Breakdowns (courses and otherwise)
Hey hey! We’re back at it again, and today we’ll be breaking down the sem 2 courses. Let’s hop right into it!
ENGGEN 204: Professional Skills and Communication
This paper is taken by all Part II students, meaning you’ll be thrown into a group with people from different specs. It consists of a combination of group projects and individual tests, so if you came to engineering to avoid socialising, too bad! In all seriousness, the skills you develop from this course are essential to all engineers, regardless of where you land up.
Advice? Aim to finish projects early. It can be difficult to coordinate when everyone has different schedules, but let me tell you: it’s a lot easier to submit your individual work at 11:59pm than it is your group projects. It’s also better to resolve issues within your team earlier on if you find yourself in a difficult situation with your team members.
MECHENG 211: Thermofluids
I wasn’t sure what to expect with this course. The heck is a thermofluid?
I did, however, enjoy this course way more than I was expecting to. The three main topics we covered were thermodynamics, fluid mechanics and heat transfer. I found it to be relatively logical, although it can definitely take some time to wrap your head around fluid mechanics. This course is also somewhat heavy on the content (as opposed to MECHENG 222 – see ahead), containing a mixture of both maths and needing to properly understand the concepts.
Something to note is that this course doesn’t have heaps of coursework, meaning a lot of the weighting is in the exam. On one hand, yay! Minimal coursework! But on the other hand, a word of caution: the other three papers will constantly make their way to the top of your priority list because of the nature of deadlines. As a result, this course becomes very easily neglected. It isn’t a crammable course, and you’re not going to have a fun time if you try (trust me on this one). Keep up with the problem sheets (even if it’s just going through the answers at the end of the week), attend tutorials where you can (psst… you can always jump streams to a friend’s!) and try keep up with lecture content. Don’t let the chonky exam hit you on the way out.
MECHENG 222: Dynamics
Imagine you’re sitting at a table, trying to do an ENGGEN 121 quiz. Except the table is moving forward at a velocity of 2m/s, and the room is spinning at an angular velocity of 3 rad/s and an angular acceleration of 2rad/s^2. Now calculate the frequency of your confusion relative to your laptop.
There’s no sugarcoating it; this course is hard. “121 on steroids” is a pretty accurate description. You’ve heard it a thousand times before, but the only way around this one is to ✨practice✨. Do the tutorial sheets (even if you don’t turn up to tutorials) and keep up with the coursebook (even if you don’t turn up to lectures). This is another course with the beloved weekly quizzes I’m afraid, but you’ll find that these actually help a lot with building understanding. And thankfully, you can struggle with your friends! At the start of the sem, Hazim will introduce you to the Clan Wars, an opportunity to work with your peers and give each other a hand (without breaking academic integrity, of course). So, have fun! The weekly Clan War updates will soon become the highlight of your week.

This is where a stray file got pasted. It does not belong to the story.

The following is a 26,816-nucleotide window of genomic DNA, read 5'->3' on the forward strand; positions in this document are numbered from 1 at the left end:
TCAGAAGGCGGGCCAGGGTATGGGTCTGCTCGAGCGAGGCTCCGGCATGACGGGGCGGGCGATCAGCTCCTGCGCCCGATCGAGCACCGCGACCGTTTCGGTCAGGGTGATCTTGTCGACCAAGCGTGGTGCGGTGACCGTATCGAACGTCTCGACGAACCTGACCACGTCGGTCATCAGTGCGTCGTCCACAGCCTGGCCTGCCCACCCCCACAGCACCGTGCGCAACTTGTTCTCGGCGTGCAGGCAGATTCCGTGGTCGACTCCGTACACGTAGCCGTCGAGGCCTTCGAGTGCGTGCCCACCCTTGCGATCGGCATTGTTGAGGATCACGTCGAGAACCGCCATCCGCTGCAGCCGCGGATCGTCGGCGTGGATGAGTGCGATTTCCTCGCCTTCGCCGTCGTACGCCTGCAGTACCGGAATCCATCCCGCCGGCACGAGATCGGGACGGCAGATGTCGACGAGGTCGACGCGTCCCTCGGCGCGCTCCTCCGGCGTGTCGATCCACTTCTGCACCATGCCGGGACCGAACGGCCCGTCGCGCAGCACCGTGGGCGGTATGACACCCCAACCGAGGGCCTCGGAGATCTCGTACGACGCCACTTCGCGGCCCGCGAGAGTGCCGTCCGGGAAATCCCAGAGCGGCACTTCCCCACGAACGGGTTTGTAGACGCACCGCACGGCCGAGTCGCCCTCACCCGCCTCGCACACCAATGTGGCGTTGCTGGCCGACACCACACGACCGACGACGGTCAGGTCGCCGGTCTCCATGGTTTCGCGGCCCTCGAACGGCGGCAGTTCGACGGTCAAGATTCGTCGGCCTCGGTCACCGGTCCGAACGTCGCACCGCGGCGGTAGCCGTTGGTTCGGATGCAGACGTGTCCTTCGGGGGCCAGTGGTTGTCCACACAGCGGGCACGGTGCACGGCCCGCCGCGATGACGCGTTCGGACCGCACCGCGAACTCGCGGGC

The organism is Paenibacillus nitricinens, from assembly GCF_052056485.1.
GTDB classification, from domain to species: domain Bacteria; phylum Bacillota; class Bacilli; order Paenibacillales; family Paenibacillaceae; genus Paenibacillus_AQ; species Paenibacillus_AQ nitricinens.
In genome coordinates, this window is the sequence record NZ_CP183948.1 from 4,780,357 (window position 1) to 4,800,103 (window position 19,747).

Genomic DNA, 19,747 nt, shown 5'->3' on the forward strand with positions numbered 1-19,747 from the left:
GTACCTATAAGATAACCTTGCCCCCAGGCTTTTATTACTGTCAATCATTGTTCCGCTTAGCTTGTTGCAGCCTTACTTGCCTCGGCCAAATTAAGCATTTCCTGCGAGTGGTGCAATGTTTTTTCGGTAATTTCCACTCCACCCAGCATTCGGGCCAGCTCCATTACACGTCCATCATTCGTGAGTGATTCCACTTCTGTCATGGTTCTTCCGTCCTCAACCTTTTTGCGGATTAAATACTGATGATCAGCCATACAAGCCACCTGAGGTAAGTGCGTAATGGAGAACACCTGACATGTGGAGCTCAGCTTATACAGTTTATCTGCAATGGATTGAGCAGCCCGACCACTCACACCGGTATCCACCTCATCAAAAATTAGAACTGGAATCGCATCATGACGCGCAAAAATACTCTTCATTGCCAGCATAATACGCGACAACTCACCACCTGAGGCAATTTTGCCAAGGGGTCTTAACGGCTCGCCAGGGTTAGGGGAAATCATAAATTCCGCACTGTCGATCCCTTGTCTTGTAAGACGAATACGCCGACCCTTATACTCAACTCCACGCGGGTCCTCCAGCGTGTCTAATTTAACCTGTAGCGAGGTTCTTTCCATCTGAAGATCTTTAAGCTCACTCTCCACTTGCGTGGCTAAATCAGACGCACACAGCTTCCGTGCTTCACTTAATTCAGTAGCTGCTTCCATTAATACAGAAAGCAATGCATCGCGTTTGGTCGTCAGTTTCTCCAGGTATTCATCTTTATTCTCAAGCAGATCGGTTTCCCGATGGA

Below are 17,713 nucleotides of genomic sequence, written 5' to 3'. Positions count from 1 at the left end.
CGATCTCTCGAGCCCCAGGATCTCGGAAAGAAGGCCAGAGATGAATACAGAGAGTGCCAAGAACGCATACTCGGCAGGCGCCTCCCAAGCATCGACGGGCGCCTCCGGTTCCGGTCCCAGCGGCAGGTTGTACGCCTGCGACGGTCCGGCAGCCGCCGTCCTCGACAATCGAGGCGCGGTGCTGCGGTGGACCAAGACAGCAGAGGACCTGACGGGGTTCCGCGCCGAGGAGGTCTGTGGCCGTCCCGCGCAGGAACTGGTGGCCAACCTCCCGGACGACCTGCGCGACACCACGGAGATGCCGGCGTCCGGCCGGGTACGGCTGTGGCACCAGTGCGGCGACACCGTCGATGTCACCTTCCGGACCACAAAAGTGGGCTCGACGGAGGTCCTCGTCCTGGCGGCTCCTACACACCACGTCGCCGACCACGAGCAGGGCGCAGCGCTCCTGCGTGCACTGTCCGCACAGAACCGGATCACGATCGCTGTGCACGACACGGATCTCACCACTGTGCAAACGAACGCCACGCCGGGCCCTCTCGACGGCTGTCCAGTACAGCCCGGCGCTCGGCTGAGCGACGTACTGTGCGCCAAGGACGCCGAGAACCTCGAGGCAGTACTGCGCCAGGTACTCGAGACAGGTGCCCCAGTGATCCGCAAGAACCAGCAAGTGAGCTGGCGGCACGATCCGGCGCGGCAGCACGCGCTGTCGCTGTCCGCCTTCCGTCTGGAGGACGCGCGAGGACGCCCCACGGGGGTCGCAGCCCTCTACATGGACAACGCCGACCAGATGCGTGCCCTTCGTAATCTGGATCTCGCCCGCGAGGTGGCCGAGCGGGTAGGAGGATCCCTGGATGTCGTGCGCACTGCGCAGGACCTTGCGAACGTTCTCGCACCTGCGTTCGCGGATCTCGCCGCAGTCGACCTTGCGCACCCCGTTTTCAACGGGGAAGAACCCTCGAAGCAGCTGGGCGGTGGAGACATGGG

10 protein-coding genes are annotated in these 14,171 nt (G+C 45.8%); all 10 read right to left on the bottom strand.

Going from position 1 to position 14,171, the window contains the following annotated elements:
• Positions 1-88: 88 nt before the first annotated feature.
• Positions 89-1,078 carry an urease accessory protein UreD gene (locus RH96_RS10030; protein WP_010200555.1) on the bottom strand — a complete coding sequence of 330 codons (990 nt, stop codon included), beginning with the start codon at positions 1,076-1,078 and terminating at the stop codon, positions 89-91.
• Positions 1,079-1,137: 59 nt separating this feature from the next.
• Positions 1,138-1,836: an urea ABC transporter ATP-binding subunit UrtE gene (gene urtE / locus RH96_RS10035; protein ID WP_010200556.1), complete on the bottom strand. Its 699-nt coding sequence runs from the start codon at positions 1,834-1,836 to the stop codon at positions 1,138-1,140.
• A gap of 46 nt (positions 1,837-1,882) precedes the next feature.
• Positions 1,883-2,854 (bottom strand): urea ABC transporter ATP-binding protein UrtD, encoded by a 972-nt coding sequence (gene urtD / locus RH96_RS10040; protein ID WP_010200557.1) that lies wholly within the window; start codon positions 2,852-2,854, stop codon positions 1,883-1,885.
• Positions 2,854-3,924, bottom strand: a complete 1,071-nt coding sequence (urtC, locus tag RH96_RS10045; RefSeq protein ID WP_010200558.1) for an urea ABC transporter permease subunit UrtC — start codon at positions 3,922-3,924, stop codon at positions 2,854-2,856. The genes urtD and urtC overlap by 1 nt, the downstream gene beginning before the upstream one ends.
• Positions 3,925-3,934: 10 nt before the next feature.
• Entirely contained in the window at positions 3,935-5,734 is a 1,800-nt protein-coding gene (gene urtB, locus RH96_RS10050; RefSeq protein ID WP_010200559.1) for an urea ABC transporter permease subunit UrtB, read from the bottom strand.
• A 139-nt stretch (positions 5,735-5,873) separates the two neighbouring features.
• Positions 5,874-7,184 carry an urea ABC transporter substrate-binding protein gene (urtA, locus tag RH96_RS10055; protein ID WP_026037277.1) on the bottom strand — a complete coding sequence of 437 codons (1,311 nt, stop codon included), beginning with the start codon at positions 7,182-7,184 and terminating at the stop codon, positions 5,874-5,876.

MECHENG 270: Software Design
Hello, software! This is the first instance where mechatronics begins to diverge from mechanical (AKA the “eighth paper” – the mechanical kiddos do MECHENG 236: Design and Manufacture 2 instead).
As someone who is new to programming, this course had a steep learning curve. To be fair, this seemed to be the case even for my more experienced friends, as Object Oriented Programming (OOP) seemed to be a new concept for most. I, for one, definitely experienced a lot of “oop’s” in this course. (Sorry.)
You’ll find that this course (alongside coding in general) is something that just takes practice. The more you do it, the easier it gets! This is one of the few instances where simply giving it a shot without listening to instructions can actually be the way to go. If you do hit a wall, however, ask for help! Don’t let a tiny little bug keep you stuck for weeks (totally, definitely not speaking from experience).
Another bonus – no exam! (Condolences to my mechanical friends.) Instead there are two tests in this course, assessing your understanding of the taught material. So as great as it is to get stuck into (or in) assignments, don’t forget to keep up with the lectures.
Warman Design and Build Competition (that project from MECHENG 235)
Let’s rewind back to Semester 1 – remember that design course I mentioned? MECHENG 235, with the Warman project, and an opportunity to actually build your design? Bet you can’t guess what my group did.
Ziptied motors, duct-taped components, mismatched 3D printed parts, hot glued cardboard, blu-tacked Arduinos, random metal bars, some super glue and seven rubber bands – peak engineering student moment. This absolutely freak show, appropriately named Frankenstein’s child, was our entry for the Warman Design and Build Competition.
Even if the performance of our design was… questionable, we sure did learn a hell of a lot. It’s a great opportunity to sharpen up your CAD skills, design and prototyping skills, teamwork skills, and a chance to screw around with 3D printers, laser cutters and Arduinos. It’s also a lot of fun, and I’d strongly recommend giving it a go if you get the chance.
Anyway, that’s it from me for this post. Come find me in the next one!